It was noted that collectively, the three men had been shot more than 100 times. On July 12, the hospital’s records show that: “Three English pilots ( a mistake as to nationalities ) died from gunshot wounds” and that their bodies were taken in coffins to Vught Concentration Camp, which was known to have a crematorium. The coffins are recorded as being returned empty to the hospital.

Brave Aunt Coba was also sent to the Vught camp where she spent a significant amount of time in solitary confinement. Later, when the Allied armies were advancing towards the camp she was transported to the dreaded Ravensbruck Concentration Camp in northern Germany.  Aunt Coba died in its gas chambers in February 1945 aged 61; one of around 90,000 women to be murdered there. 

Alas, she and the three fliers have no known grave. I think it's safe to assume that the Germans wanted the bodies of the three brave airmen cremated to cover up their wretched crime, bodies can give evidence, ashes can't! 

When news of  Aunt Coba's death reached the by-then liberated Tilburg, her friends hoisted the flag that had covered the airmen's bodies to half-mast at her house. There is a memorial to her bravery in the town and she is remembered on the anniversary of her death every year. 

Back in 1982 Ron Low, a former RAF officer asked Jan van den Driesschen:, a member of the Dutch resistance  “What happened to the flag? it was discovered that the flag had survived and was with a relative of Coba Pulskens, who agreed that the flag should go to the UK to form part of a memorial. Ron Low, representing the 83 Squadron Association, invited Dorothy Walker, sister of the murdered Ronald Walker, to travel to Holland to receive the flag and bring it back to England. 

Ron Low and Dorothy Walker made the journey to Tilburg for what became a very special and emotional occasion.   Jan van den Driesschen recalls: “I don’t think I will ever be able to put into words that very emotional moment when Dorothy held the flag in her hands for the first time. Even now, so many years after the event took place, I still feel tears burning in my eyes”. 

In consultation with Dorothy Walker and her brother Alan, it was agreed that the flag and a plaque recalling the heroism of Jecoba Pulskens should be placed in the Airman's Chapel at St. Michael's  Church, Coningsby Lincolnshire. 

Memorial Plaque

On May 8 1983 the ceremony took place in the presence of members of the families of all three airmen and representatives of the Pulskens family.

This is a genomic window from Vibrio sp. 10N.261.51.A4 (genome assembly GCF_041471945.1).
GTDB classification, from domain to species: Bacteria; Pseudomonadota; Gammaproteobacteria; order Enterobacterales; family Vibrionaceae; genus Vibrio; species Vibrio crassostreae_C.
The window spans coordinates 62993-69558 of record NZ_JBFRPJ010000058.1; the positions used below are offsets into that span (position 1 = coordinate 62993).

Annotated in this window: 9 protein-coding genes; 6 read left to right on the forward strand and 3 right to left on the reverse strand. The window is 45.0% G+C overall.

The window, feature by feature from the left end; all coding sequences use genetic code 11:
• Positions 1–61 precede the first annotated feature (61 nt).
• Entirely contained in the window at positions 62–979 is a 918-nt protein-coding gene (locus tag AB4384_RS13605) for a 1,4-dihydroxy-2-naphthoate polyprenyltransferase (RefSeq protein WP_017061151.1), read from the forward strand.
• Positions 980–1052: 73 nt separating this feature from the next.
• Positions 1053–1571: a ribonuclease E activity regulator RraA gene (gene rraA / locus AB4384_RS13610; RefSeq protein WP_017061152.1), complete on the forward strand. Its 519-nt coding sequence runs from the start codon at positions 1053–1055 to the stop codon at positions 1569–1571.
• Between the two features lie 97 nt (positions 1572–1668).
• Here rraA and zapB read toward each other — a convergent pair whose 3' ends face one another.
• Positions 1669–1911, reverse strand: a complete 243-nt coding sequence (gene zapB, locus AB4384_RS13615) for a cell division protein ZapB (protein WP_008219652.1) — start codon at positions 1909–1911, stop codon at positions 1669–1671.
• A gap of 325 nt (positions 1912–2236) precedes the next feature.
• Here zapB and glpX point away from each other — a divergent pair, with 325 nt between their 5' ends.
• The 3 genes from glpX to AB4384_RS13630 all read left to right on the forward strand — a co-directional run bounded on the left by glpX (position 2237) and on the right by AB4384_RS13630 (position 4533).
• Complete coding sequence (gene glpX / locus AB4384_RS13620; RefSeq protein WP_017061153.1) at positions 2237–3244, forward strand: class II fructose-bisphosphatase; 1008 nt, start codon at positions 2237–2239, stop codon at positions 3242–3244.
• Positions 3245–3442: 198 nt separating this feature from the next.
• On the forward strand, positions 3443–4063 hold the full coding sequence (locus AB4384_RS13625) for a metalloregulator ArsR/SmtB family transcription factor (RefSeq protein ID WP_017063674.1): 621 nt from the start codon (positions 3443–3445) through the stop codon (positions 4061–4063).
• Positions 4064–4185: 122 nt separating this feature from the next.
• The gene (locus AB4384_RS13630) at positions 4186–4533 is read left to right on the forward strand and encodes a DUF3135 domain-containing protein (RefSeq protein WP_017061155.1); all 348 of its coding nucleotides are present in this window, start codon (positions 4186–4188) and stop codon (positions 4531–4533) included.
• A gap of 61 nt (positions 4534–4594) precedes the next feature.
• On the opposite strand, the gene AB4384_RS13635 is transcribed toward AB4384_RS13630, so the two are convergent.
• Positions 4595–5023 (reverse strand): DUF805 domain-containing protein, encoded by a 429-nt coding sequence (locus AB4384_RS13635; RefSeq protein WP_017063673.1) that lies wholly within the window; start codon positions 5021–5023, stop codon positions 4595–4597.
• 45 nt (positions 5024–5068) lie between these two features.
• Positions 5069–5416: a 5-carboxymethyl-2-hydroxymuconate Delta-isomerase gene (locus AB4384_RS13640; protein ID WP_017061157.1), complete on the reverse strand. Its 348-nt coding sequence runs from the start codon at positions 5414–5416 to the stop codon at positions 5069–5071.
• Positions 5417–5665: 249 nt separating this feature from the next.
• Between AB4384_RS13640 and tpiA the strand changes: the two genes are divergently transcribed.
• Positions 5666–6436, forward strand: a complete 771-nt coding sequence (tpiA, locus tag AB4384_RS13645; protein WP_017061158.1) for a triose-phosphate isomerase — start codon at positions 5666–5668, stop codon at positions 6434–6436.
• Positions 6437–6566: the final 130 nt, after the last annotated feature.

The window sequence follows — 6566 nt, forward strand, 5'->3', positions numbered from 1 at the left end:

The  Walker family lived at 16 Thickness Avenue Beech Hill and that was where he spent his last Christmas. After Holy Communion at St Anne's Church, Beech Hill, the family celebrated as a traditional Christmas as was possible given the deprivation of wartime Britain, the usual parlour games played, I imagine no one mentioned the dangers Ronnie was to face after his leave, their mood no doubt lifted by the fact that the tide of the war was now running in the Allies favour.

 Although they could never have imagined the horror that would ensue for their brave son and brother.  Christmases for the Walker family would never again be the same.   

In June of 1946 the Waker family travelled to London to receive from King George VI at Buckingham Palace Ronald's Distinguished Flying Cross, they must have felt overwhelming pride and sorrow.  

The Walker Family

It would be moving and proper if the flag could one day hang in St Anne's Church for a brief  time, Christmas would seem an apt time because on his last Christmas, he worshiped there or on the anniversary of his death Ronnie as the family referred to him was an outstanding and brave pilot who was worthy of the accolade Hero, as were people who helped him in occupied Holland in particular Bas van de Aaist and Aunt Coba.   

Bas and the Walker family formed a friendship that lasts till this day, Bas and his family have visited Wigan and the Walkers have made the journey to Tilburg. I'm told the Dutch guests loved our town, with a special love of Mesnes Park!  

Justice was seen to be done. In 1948 the seven members of the German group responsible for the three murders were charged with committing a war crime and four of them, Cremer, Roesener, Rotschopf and Schwanz were subsequently sentenced to be hanged in September of that year. To date, I have been unable to ascertain whether those sentences were actually carried out.

 The subtitle of this is article 'Saints and Sinners' may seem simplistic but I think the Dutch resistance were without doubt the saints, and the sinners equally without doubt were the Gestapo. However much they claim to have been brainwashed, to kill in cold blood men who were surrendering, is by any standards was a war crime.  

Whilst most reasonable people will agree that the murderers, for that, is what they were, should face justice, they too had families who like the families of the 3 airmen they shot in cold blood will forever mourn their deaths.    It has been said many times and no less true that  ' War is a nasty business '  Most wars in history could and should have been avoided, there are however times when evil hast to be confronted, Nazism was such an evil. 

A man from Wigan who volunteered on his 18th birthday along with countless others from our country and from all across the globe who died in defence of freedom in the carnage of WW2  must never be forgotten.    

On many War Memorials it is written  THE BLOOD OF  HEROES, IS THE SEED OF FREEDOM, how these words ring true when you read of men and women like Jacoba Coba,  Ronnie Walker, and his comrades. We must ensure that this 'Seed ' is nurtured and never wasted, we forget their sacrifice at our peril!

Tom Walsh